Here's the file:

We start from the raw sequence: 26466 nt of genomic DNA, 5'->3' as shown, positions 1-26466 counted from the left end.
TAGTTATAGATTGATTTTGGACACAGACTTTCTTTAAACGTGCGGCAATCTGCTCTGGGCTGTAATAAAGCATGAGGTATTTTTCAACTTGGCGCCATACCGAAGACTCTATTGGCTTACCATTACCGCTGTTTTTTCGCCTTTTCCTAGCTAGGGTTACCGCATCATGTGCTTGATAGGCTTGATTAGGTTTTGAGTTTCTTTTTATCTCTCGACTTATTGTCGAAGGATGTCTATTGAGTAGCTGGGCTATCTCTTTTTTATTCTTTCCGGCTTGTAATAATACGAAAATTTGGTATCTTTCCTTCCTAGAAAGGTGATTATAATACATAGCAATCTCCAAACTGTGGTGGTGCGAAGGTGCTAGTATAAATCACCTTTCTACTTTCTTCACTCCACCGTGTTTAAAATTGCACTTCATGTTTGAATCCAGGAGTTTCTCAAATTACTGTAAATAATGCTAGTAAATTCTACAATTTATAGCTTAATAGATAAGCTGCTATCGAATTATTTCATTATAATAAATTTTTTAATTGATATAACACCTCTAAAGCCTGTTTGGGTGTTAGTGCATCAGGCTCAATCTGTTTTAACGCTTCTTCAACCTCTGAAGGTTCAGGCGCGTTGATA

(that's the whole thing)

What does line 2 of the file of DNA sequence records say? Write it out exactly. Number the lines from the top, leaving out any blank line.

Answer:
TAGTTATAGATTGATTTTGGACACAGACTTTCTTTAAACGTGCGGCAATCTGCTCTGGGCTGTAATAAAGCATGAGGTATTTTTCAACTTGGCGCCATACCGAAGACTCTATTGGCTTACCATTACCGCTGTTTTTTCGCCTTTTCCTAGCTAGGGTTACCGCATCATGTGCTTGATAGGCTTGATTAGGTTTTGAGTTTCTTTTTATCTCTCGACTTATTGTCGAAGGATGTCTATTGAGTAGCTGGGCTATCTCTTTTTTATTCTTTCCGGCTTGTAATAATACGAAAATTTGGTATCTTTCCTTCCTAGAAAGGTGATTATAATACATAGCAATCTCCAAACTGTGGTGGTGCGAAGGTGCTAGTATAAATCACCTTTCTACTTTCTTCACTCCACCGTGTTTAAAATTGCACTTCATGTTTGAATCCAGGAGTTTCTCAAATTACTGTAAATAATGCTAGTAAATTCTACAATTTATAGCTTAATAGATAAGCTGCTATCGAATTATTTCATTATAATAAATTTTTTAATTGATATAACACCTCTAAAGCCTGTTTGGGTGTTAGTGCATCAGGCTCAATCTGTTTTAACGCTTCTTCAACCTCTGAAGGTTCAGGCGCGTTGATA